Ph.D. in Physics
The Ph.D. in Physics is a research-based degree in which students perform perform significant new research and submit a dissertation on a topic that advances our knowledge of physics.
Our degree program is structured to quickly transition students from studying physics in the classroom to pursuing independent research under the guidance their faculty mentor.
When students enter the program, they take a diagnostic quiz that allows us to assess their grounding in undergraduate physics. Students who perform satisfactorily in the quiz will spend one year taking a mixture of 600- and 700-level graduate classes in preparation to take a written qualifying exam at the start of their second year. If the diagnostic quiz uncovers areas where a student may not be prepared for these classes, students can take a mixture of 500-, 600-, and 700- level classes to prepare for the written qualifying exam at the start of their third year. In cases where a student enters the program with an M.S. in Physics, or has otherwise had classes on the material covered by the written qualifying exam, they may take this exam at the beginning of their first year of graduate studies. If they pass, they may request a waiver of the core graduate classes. If they fail, they will be asked to take the courses and retake the exam the following year.
Regardless of which of these three paths a student follows, all of our students will begin to engage in research in their first year of graduate school. After passing the written qualifying exam, our graduate student's primary focus is pursuing their doctoral research project.
After completing required core courses, students must still take at least three advanced courses of their choice as elective courses offered annually or biannually by the department. The course PHY690 “Independent Study” counts as an advanced elective. This course offers students the opportunity to explore a limited research project with a faculty member as the student looks for a research advisor in the department. Each student's selection of courses must be approved by the graduate advising committee. Details of the required courses are given in the course catalog.
Students should take responsibility for finding a research advisor and actively seek out potential advisors. Faculty are happy to talk to students about available positions and opportunities long before any firm commitments need to be made. Although some students may not enter into a formal relationship with an advisor until the beginning of their third year, students should begin exploring the various possibilities soon after their arrival in Syracuse. When exploring research groups, most students find it beneficial to speak to other graduate students and/or postdocs working with the group in addition to talking with the faculty member directly.
Students should free to ask faculty members about such opportunities at any time. It is a good idea to explore a number of fields, as students often discover a new field that they find more appealing than their original declared interest. Students are in no way restricted to the fields declared as initial interests during the application process.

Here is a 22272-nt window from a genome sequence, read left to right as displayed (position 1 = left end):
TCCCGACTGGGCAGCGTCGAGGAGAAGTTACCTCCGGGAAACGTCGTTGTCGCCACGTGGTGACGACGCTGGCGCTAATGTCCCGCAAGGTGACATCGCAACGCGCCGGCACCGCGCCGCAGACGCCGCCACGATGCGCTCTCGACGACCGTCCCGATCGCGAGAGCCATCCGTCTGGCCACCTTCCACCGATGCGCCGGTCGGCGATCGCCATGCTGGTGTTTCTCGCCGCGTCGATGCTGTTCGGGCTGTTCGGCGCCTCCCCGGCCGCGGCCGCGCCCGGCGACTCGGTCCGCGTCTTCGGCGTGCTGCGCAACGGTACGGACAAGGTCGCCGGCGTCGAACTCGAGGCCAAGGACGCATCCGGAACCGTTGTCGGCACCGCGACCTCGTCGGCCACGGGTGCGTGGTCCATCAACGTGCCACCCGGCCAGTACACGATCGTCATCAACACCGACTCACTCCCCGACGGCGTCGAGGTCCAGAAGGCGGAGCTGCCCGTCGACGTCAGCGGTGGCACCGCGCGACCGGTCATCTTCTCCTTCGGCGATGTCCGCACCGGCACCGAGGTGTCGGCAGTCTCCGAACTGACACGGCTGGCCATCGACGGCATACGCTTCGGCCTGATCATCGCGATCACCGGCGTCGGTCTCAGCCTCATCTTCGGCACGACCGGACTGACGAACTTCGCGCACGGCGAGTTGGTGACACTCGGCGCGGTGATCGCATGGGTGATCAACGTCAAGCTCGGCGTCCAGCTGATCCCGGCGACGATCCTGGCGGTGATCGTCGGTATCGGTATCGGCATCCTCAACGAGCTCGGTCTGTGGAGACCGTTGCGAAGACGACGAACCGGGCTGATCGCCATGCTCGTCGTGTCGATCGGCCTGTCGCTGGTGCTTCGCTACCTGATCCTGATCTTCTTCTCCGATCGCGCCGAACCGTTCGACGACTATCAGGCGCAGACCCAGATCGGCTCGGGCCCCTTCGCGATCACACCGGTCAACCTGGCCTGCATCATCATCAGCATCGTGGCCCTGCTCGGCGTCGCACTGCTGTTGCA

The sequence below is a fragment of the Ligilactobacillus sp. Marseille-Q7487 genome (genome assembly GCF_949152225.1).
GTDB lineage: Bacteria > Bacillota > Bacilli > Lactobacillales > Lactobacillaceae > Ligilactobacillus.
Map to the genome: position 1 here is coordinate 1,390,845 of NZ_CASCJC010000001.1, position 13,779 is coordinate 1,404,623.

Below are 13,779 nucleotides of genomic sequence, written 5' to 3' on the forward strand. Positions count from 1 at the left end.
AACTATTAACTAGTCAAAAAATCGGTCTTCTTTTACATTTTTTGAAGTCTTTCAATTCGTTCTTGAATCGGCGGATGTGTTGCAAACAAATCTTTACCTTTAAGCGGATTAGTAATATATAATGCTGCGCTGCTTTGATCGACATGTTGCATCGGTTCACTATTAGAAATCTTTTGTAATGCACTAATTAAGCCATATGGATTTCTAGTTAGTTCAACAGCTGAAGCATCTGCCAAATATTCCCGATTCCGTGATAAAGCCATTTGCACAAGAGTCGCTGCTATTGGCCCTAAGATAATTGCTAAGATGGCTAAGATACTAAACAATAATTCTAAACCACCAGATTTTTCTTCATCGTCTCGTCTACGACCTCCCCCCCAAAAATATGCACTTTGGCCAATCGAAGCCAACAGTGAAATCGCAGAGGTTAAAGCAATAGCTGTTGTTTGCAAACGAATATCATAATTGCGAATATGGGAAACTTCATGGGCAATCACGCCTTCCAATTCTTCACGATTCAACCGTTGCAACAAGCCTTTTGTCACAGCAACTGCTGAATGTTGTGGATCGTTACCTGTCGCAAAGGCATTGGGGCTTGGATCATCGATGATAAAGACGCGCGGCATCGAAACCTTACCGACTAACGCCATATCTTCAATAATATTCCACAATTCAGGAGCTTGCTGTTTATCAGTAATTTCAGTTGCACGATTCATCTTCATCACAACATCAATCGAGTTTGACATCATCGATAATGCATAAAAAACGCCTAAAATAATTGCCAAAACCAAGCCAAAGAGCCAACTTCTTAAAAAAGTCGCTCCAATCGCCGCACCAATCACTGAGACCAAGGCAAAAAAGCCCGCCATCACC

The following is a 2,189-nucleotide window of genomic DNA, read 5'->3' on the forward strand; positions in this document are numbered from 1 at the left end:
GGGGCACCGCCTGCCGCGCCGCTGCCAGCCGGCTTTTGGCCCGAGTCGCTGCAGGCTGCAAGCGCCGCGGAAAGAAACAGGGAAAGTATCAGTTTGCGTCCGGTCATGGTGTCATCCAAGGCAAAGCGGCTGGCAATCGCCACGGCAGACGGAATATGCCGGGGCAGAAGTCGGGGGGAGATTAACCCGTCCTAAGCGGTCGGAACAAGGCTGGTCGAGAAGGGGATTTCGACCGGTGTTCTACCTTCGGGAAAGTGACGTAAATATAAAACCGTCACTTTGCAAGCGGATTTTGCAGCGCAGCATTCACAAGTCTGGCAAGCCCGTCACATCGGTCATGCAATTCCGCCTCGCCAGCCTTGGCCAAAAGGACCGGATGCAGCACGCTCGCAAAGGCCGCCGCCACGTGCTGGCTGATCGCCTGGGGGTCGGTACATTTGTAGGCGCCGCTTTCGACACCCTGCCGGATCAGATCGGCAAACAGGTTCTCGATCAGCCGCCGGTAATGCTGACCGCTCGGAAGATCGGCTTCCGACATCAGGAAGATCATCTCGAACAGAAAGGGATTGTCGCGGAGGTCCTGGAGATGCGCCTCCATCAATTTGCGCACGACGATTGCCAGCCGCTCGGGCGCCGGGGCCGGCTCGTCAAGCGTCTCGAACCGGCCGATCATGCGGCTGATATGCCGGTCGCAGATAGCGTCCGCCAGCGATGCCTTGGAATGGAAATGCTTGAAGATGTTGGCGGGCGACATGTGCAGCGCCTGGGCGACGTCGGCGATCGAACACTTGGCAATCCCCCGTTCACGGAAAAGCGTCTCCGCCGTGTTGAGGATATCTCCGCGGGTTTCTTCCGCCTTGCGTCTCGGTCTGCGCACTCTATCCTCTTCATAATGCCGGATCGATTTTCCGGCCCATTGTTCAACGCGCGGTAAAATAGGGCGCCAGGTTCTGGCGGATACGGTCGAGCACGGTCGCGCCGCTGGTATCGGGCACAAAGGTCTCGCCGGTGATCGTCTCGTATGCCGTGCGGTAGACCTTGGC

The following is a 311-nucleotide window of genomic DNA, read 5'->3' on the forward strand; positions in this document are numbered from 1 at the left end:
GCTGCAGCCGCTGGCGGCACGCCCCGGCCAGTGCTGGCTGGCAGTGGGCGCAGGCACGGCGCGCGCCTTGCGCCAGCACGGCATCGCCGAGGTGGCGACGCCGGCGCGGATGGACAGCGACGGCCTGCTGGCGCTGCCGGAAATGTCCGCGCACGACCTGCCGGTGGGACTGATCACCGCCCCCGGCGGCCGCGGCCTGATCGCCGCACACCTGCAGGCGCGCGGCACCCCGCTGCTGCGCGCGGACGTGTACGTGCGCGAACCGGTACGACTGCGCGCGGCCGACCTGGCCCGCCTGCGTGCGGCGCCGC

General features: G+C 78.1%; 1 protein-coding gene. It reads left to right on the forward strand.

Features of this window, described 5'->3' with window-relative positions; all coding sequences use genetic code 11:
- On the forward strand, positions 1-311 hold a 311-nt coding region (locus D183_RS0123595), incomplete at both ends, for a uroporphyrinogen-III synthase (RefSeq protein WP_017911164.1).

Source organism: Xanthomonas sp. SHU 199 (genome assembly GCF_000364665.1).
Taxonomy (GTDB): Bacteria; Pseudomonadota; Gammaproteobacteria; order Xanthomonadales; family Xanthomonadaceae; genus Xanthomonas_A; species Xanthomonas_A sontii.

Students must take a research oral examination before the middle of the third year of graduate study (e.g. end of Fall semester, if student entered in Fall). The student should have a tentative arrangement for a thesis advisor prior to this examination. The examining committee will consist of three physics faculty members, usually with the tentative thesis advisor as chair. The choice of topic for the examination is primarily up to the student, subject to approval of the committee chair. The student will be informed of the decision immediately after the examination. Students may also petition to have a talk given at a major conference (e.g. the March or April American Physical Society meeting) count as their research oral, if this is approved by the research advisor and the graduate program director.
After passing the research oral examination, a student’s primary focus will be on their independent research leading to their dissertation. Once the student has reached 48 credits of course work, usually through a mixture of classes and dissertation credit, the student receives all but dissertation (ABD) status. Students have five years after receiving ABD status to submit and defend their dissertation. The typical length of time that students take from entering to completing the Ph.D. program is five years, but this varies by research area.
Dissertations can either take the form of a monograph (a dissertation on a single topic) or a thesis by published works (a collection of research papers with an introduction and conclusion). The dissertation is submitted to a committee of four faculty members for examination. The student defends the dissertation by presenting the material in a public seminar of approximately 40 minutes in length, followed by questions from the audience and, if requested, a closed session with the examination committee. The student is informed immediately after the defense of the outcome of the examination. Options are pass with no revisions, pass with minor revisions, pass with major revisions, and fail.
Once the student addresses the results of the defense, they submit their completed dissertation to the graduate school and have satisfied all the requirements for the Ph.D. in Physics.